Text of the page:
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Energy pact a boost for Russian leader in face of US sanction threats over Ukraine crisis

Russia and China have signed a 30-year, $400bn deal for Gazprom to deliver Russian gas to China, a move that will come as a blow to US efforts to isolate the Kremlin. The contract to provide 38bn cubic metres of gas each year was signed by the state-owned gas companies Gazprom and CNPC (China National Petroleum Corporation) in the presence of the countries' leaders, Vladimir Putin and Xi Jinping, at the end of Putin's two-day visit to Beijing.

After almost a decade of negotiations, it seems that the Chinese managed to achieve a lower price than the Russians had wanted. Yet, Vladimir Putin called the agreement the largest in the gas sector during the era of the USSR and Russia.

”A new pipeline linking Siberia's gas fields to China's main coastal cities will be built as part of the agreement and Russia plans to invest $55bn in exploration and pipeline construction. However, energy experts warn that the move could drive up prices for European gas consumers who are becoming increasingly dependent on Russia and now face competition for supplies."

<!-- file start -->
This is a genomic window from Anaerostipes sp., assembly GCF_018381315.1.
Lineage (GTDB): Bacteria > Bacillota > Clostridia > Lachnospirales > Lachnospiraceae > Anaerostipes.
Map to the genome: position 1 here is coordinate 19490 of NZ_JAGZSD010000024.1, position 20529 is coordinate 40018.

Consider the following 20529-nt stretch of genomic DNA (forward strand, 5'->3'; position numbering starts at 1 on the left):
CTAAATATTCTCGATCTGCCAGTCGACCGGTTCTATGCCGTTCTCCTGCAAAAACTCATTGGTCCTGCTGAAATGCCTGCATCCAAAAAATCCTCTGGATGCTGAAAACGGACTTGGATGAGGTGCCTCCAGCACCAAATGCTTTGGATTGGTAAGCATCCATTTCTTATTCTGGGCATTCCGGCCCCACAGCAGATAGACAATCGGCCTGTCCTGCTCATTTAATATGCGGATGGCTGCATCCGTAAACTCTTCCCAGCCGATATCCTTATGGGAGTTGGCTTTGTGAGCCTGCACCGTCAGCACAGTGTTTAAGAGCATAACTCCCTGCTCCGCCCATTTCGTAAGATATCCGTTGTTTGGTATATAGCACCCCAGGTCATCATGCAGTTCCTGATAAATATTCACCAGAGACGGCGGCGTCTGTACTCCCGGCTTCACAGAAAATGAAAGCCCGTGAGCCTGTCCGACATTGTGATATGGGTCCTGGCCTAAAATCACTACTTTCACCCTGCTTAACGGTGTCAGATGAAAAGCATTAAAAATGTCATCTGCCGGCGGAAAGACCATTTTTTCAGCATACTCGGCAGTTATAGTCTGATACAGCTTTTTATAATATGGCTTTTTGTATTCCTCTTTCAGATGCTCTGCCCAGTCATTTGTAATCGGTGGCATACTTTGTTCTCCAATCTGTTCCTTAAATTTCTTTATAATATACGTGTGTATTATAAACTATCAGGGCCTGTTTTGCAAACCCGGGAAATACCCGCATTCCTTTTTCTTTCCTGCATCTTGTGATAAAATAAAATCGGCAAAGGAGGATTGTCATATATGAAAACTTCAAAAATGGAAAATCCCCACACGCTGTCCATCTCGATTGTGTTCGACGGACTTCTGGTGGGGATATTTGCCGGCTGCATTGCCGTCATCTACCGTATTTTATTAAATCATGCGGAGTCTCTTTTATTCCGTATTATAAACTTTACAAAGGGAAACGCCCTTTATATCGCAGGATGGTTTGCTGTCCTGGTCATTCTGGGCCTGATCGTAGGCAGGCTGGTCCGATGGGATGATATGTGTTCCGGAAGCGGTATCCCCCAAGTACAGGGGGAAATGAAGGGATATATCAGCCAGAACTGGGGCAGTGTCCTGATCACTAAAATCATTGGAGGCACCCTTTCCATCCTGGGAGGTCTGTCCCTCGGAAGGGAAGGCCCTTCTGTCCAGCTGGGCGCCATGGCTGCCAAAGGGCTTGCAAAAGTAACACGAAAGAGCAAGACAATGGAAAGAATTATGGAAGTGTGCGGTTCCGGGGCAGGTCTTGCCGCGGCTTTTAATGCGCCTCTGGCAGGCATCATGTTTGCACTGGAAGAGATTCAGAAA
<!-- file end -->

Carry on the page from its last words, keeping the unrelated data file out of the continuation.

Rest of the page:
Aled Jones, director of the Global Sustainability Institute at Anglia Ruskin University, said: “Russia's new pipeline to China will increase competition for natural gasfrom 2018 and will most likely increase the cost we pay for natural gas here in the EU. It will certainly increase the pressure on European countries to find alternative gas supplies.”

According to Vladimir Milov, a former deputy energy minister who is director of the Moscow-based Institute of Energy Policy, as the US prepares to begin exporting gas to Europe- currently Russia's main market - the Russian government wants to open new markets in reaction to increasingly hostile relations with the west over the Ukraine crisis.

China needs to find new sources of natural gas to meet its future energy needs and to reduce its dependence on coal as its main fuel for power generation and even before the Ukraine crisis, Russia was looking east to diversify its energy customers since Europe, which gets 24% of its gas from Russia, is expected to reduce its dependence.


The gLAWcal Team

Wednesday, 21 May 2014

(Source: The Guardian)